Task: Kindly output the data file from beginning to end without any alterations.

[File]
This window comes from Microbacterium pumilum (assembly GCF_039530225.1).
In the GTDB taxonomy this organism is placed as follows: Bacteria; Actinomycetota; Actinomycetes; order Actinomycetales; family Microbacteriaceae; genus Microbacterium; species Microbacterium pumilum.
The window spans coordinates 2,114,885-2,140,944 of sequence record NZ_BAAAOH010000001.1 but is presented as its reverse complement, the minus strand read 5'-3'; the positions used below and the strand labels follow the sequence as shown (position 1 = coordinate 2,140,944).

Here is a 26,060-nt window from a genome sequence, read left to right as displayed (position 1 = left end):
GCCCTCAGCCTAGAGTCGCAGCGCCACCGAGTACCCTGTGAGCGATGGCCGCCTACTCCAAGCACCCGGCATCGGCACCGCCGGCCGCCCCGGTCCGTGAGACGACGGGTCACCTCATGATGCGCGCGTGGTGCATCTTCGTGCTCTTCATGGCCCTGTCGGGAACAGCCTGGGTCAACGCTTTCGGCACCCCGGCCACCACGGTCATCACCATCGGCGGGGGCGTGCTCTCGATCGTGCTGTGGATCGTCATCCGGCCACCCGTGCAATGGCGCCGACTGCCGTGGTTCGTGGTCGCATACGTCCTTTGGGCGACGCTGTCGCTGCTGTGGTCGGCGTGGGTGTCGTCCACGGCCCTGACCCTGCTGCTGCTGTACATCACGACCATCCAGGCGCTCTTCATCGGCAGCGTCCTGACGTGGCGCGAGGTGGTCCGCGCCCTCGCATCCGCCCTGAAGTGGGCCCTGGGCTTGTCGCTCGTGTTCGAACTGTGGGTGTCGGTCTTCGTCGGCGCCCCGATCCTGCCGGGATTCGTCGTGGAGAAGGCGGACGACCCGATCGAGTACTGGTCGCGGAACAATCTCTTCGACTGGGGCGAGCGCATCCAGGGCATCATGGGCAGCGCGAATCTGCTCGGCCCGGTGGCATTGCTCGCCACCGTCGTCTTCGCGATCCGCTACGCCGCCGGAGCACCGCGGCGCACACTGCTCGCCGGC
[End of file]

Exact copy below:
This window comes from Microbacterium pumilum (assembly GCF_039530225.1).
In the GTDB taxonomy this organism is placed as follows: Bacteria; Actinomycetota; Actinomycetes; order Actinomycetales; family Microbacteriaceae; genus Microbacterium; species Microbacterium pumilum.
The window spans coordinates 2,114,885-2,140,944 of sequence record NZ_BAAAOH010000001.1 but is presented as its reverse complement, the minus strand read 5'-3'; the positions used below and the strand labels follow the sequence as shown (position 1 = coordinate 2,140,944).

Here is a 26,060-nt window from a genome sequence, read left to right as displayed (position 1 = left end):
GCCCTCAGCCTAGAGTCGCAGCGCCACCGAGTACCCTGTGAGCGATGGCCGCCTACTCCAAGCACCCGGCATCGGCACCGCCGGCCGCCCCGGTCCGTGAGACGACGGGTCACCTCATGATGCGCGCGTGGTGCATCTTCGTGCTCTTCATGGCCCTGTCGGGAACAGCCTGGGTCAACGCTTTCGGCACCCCGGCCACCACGGTCATCACCATCGGCGGGGGCGTGCTCTCGATCGTGCTGTGGATCGTCATCCGGCCACCCGTGCAATGGCGCCGACTGCCGTGGTTCGTGGTCGCATACGTCCTTTGGGCGACGCTGTCGCTGCTGTGGTCGGCGTGGGTGTCGTCCACGGCCCTGACCCTGCTGCTGCTGTACATCACGACCATCCAGGCGCTCTTCATCGGCAGCGTCCTGACGTGGCGCGAGGTGGTCCGCGCCCTCGCATCCGCCCTGAAGTGGGCCCTGGGCTTGTCGCTCGTGTTCGAACTGTGGGTGTCGGTCTTCGTCGGCGCCCCGATCCTGCCGGGATTCGTCGTGGAGAAGGCGGACGACCCGATCGAGTACTGGTCGCGGAACAATCTCTTCGACTGGGGCGAGCGCATCCAGGGCATCATGGGCAGCGCGAATCTGCTCGGCCCGGTGGCATTGCTCGCCACCGTCGTCTTCGCGATCCGCTACGCCGCCGGAGCACCGCGGCGCACACTGCTCGCCGGC